Filmmakers donate $10,000 prize to Common Goal
This is Football: Redemption won Humanitas Documentary Award
Rwanda was a country ‘ripe for vengeance violence’ that has seen football play an important part in building something very different – a nation at peace.
That’s according to journalist John Clarke and filmmaker James Erskine whose collaboration on the documentary This is Football: Redemption earned them an Humanitas Award complete with a $10,000 prize that they chose to donate to Common Goal.
This is Football: Redemption tells the story of a group of Liverpool fans from Rwanda set against the backdrop of a country still affected by the horrors of the 1994 genocide.
John has visited Rwanda as a journalist numerous times since 1994 and the power of football is something that not only captured his attention but stayed with him throughout the years.
“Along the way I saw time and time again the healing influence of football,” he said.
“The idea stayed with me and to have a chance to dramatize it on film under James’ leadership was an unmissable opportunity.
“We arrived with a strongly developed sense of football’s capacity to influence lives for the better and in Rwanda we saw the thesis tested to extremes.
“What we learned was that football was even more of a force for good than we had imagined. It is almost impossible to conceive of a country more damaged and more ripe for vengeful violence than Rwanda.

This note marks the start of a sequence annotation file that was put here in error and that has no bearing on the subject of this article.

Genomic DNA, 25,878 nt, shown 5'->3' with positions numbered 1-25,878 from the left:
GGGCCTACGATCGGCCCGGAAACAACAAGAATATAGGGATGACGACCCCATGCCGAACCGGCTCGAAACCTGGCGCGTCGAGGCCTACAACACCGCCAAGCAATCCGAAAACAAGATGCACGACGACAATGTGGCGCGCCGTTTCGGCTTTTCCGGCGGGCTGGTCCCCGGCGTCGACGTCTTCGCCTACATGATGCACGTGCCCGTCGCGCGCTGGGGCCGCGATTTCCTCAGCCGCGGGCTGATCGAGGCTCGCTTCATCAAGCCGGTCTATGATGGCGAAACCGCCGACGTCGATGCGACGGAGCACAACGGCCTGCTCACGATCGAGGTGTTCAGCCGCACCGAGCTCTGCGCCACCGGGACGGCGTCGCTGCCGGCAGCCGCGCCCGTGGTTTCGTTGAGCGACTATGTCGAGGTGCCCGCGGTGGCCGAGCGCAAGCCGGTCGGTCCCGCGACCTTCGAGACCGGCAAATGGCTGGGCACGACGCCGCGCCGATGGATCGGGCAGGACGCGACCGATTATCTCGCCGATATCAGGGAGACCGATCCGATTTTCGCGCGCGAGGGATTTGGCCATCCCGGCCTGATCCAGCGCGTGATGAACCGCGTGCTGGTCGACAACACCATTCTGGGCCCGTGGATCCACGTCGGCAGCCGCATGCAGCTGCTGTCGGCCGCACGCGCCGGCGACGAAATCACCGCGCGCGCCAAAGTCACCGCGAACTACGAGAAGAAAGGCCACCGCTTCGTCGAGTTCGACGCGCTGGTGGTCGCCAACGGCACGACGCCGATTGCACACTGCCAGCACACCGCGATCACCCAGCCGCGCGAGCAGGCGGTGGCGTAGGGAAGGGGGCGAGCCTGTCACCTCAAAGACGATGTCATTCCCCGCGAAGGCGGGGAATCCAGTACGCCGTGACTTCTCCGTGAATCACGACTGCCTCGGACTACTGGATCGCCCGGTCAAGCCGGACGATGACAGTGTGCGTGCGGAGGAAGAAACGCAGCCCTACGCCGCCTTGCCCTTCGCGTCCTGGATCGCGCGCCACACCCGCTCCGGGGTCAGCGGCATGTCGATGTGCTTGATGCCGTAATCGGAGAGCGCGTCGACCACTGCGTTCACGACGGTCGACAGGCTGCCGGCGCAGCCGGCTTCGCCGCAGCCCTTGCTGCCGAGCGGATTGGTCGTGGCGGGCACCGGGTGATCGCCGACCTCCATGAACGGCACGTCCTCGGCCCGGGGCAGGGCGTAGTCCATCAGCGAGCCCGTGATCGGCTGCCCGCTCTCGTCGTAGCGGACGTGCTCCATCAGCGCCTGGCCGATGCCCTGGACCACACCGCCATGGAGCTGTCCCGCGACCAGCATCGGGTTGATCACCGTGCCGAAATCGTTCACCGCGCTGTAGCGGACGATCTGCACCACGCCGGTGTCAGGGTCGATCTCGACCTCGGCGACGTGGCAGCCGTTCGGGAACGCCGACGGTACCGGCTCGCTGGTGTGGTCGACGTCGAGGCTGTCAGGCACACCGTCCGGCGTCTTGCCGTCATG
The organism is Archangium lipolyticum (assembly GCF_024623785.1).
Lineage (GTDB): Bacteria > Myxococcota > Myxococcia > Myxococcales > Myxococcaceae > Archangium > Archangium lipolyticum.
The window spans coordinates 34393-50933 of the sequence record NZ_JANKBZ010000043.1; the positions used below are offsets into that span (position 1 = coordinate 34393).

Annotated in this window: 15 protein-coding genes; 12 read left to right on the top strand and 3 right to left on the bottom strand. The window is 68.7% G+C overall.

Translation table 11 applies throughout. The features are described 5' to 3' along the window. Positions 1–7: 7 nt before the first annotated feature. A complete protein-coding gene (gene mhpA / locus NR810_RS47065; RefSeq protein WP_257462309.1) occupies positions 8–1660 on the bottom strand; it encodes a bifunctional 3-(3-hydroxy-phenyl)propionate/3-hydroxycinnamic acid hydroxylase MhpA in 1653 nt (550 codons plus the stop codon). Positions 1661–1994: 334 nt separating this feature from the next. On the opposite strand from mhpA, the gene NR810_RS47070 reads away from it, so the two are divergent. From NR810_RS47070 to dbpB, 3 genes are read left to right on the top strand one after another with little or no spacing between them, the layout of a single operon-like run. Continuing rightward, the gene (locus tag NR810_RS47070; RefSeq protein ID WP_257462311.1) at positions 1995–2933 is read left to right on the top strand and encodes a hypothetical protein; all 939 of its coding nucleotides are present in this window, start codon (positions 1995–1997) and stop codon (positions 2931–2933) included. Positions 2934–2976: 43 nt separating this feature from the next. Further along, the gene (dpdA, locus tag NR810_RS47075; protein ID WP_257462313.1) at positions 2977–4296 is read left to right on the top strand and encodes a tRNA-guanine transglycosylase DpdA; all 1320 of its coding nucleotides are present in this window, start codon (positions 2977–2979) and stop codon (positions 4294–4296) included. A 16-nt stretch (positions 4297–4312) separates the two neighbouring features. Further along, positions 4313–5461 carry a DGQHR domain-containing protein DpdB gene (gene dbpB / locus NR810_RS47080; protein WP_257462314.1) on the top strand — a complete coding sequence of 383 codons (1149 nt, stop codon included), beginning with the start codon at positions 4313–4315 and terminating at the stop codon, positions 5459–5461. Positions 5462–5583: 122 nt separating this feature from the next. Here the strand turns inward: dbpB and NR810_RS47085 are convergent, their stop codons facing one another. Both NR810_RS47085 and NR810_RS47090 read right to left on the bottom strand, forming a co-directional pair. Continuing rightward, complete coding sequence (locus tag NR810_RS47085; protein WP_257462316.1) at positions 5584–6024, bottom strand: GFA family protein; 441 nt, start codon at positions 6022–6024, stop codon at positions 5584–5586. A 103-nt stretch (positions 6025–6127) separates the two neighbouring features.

“Football has played an important part in ensuring quite the opposite outcome: a nation at peace, more prosperous than it ever has been.”
This is Football: Redemption was released on Amazon Prime in 2019 and claimed the Documentary award at the Humanitas awards in February.
And for the pair there was no doubt that donating the $10,000 prize to Common Goal would be the best way to ensure a lasting and impactful legacy for the film beyond the screen.
“We have both met Juan Mata a number of times and know him to be a thoroughly good and thoughtful man (as well as a terrific football player!) It follows that any cause he spearheads is worth supporting,” said James.
“We both share Common Goal’s principles and aspirations: football is not only the world’s leading religion, in terms of numbers, it has the power to improve people’s lives and make the world a brighter place.
“And having found a football story in Rwanda that allowed us to make a film we are proud of, it felt right to share the spoils of our success with people who can put the Humanitas award money to far more valuable use than we could in our own relatively pampered lives.”